It is generally believed that voters are experiencing election fatigue, wanting politicians to sort things out rather than having to go to the polls again. However, data suggests the public actually support an early election. Lawrence McKay argues that this error is driven by lingering pre-Brexit concerns over public ‘apathy’ and by journalists’ anxieties about living in the Westminster ‘bubble’.
Those able to make out the Prime Minister’s Downing Street address on 2 September would have heard an unusual message. Politicians generally seek to puff out their chests for the cameras: no-one wants to expose themselves to – in that deathless political cliché – the charge of being ‘frit’. Yet Boris Johnson used that moment of maximum attention to tell the British people that ‘I don’t want, and you don’t want’ an election. Why? Commentators framed the line as a savvy attempt to get on the right side of ‘Brenda from Bristol’, whose vox pop in 2017 – ‘Not another one!’ – was one of that election’s most viral moments. But are we really a nation of Brendas? The evidence suggests otherwise.
What the data says
Across a swathe of polling data – much of it new, but some of it dating back to 2018 – the public has been moderately favourable to the prospect of a general election. It is difficult to know precisely: surveys are differently worded, present different scenarios, sometimes offer one-sided arguments and so on. For this reason, the range of results is wide: at one extreme, there might be 2:1 support for a general election, but different questions find the public is opposed overall. It is challenging to make sense of this, so I take two different approaches, each of which tell a similar story.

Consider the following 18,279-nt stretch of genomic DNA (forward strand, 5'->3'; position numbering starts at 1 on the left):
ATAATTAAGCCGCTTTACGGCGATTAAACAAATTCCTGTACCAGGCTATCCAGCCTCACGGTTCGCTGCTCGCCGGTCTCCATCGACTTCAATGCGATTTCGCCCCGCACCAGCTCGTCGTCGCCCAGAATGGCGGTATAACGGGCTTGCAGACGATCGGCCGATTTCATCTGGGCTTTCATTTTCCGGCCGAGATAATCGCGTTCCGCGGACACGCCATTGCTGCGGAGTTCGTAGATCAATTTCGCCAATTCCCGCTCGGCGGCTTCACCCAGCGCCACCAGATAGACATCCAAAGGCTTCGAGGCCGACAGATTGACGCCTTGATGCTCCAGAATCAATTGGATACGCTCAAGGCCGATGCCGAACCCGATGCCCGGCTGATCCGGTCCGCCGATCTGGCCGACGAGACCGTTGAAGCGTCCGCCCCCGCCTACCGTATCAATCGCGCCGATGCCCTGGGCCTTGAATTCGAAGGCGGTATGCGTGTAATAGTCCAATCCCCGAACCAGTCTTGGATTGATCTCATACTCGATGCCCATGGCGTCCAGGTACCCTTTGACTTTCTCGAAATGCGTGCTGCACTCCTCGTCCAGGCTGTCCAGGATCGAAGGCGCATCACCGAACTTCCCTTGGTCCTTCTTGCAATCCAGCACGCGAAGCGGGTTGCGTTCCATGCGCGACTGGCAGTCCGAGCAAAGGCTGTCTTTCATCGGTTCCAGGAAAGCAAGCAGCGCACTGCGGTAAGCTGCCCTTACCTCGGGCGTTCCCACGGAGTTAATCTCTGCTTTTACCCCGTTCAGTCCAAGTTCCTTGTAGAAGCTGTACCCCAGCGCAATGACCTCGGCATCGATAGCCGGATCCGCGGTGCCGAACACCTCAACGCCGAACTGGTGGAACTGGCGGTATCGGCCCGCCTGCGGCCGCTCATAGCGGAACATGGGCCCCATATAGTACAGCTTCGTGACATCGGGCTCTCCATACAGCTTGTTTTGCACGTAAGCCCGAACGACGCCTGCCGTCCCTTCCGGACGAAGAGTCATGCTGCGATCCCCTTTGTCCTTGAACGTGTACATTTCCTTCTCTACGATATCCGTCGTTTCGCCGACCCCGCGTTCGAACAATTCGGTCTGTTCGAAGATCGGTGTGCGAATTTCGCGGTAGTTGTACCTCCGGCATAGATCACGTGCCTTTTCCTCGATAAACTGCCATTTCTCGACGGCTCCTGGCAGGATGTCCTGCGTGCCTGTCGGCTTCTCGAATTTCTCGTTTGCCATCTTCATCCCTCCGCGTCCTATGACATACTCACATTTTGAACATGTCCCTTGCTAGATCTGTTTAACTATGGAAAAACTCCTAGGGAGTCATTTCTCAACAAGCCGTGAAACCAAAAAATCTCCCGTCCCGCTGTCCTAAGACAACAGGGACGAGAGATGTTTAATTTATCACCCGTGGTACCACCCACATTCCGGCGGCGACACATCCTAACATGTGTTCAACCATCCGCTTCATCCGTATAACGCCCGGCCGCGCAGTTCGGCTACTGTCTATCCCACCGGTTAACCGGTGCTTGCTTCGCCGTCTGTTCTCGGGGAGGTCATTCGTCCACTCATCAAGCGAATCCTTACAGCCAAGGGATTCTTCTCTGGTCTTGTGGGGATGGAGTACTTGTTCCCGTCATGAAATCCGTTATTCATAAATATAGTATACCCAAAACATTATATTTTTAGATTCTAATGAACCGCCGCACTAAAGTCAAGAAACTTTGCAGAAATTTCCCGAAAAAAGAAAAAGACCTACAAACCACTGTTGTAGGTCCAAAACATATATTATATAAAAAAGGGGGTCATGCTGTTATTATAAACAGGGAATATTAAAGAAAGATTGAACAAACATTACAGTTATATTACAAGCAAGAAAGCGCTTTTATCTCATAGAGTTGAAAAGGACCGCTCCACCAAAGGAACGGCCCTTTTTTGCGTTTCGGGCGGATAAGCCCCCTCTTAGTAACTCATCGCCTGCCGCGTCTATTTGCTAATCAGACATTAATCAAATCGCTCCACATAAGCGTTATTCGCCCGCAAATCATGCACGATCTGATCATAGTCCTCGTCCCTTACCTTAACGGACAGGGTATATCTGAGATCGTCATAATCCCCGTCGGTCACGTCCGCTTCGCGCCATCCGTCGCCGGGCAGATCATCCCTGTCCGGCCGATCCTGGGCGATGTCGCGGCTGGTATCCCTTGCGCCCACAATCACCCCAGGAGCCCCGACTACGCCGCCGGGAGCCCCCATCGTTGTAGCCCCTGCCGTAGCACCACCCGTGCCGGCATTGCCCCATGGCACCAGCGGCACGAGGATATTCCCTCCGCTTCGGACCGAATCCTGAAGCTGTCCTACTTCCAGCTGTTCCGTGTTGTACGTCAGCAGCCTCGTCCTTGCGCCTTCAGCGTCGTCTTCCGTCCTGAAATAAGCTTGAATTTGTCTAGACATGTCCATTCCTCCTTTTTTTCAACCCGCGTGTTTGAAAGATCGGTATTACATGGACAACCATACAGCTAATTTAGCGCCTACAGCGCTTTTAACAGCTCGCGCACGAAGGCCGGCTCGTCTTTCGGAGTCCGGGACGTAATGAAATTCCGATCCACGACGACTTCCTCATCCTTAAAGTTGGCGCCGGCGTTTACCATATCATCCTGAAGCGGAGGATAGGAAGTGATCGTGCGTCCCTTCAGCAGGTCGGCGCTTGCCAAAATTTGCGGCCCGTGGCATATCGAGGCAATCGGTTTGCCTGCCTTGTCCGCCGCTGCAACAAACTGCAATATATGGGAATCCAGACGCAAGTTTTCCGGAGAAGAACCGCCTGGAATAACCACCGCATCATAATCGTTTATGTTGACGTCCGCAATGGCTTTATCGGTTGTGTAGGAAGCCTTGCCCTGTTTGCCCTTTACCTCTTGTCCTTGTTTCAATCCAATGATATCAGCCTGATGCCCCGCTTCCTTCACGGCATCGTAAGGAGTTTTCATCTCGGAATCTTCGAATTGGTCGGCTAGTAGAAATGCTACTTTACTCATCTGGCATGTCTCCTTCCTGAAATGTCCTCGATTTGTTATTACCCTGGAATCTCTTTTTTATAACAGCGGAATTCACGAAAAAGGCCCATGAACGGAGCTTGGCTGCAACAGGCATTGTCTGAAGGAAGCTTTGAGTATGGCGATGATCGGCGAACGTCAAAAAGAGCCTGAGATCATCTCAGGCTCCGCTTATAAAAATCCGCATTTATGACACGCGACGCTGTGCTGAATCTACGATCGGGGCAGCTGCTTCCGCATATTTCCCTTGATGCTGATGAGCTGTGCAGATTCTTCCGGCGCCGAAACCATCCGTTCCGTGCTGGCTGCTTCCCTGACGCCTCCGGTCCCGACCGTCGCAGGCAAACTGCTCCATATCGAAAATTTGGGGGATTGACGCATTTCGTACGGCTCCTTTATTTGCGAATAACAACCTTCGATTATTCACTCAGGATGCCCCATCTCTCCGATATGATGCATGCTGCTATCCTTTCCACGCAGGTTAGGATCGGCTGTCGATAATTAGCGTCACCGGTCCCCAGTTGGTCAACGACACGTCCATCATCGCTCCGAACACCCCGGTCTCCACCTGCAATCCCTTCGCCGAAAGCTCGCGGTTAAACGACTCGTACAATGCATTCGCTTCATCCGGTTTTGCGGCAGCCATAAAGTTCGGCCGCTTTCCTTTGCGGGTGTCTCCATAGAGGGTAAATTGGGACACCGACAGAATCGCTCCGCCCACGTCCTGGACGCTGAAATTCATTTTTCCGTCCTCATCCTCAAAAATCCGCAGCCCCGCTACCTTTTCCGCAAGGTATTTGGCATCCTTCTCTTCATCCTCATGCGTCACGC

The first approach is to look at an average of all polls. If some scenarios, arguments, and wordings inflate support for an election but others depress it, then averaging can get us closer to the true level of support. Over 34 different data-points [and 29 survey questions] since late last year, the median support for an election has been 42%, and opposition slightly lower at 35%. The figure below shows the net support for an election in each of these surveys. Especially in more recent polling, most of the data suggests more support for than opposition to an election.
The other possible approach is to look at individual polls that ask the most basic questions. Ipsos MORI, for example, asked ‘To what extent do you support or oppose calling an immediate General Election?’. This is likely to get closer to the baseline, because it does not mention any Brexit scenarios (which in other questions skews results by Remain/Leave), and does not mention any politicians or parties (which provide cues for respondents to follow). The poll took place on the 28 August, before the Downing Street address and before much public interest – as Google Trends data shows. They found that people supported an election, 43-32. A week later, Survation found even more support in favour of ‘an early General Election’, 48-31. In short, there is strong evidence that we are not a nation of Brendas.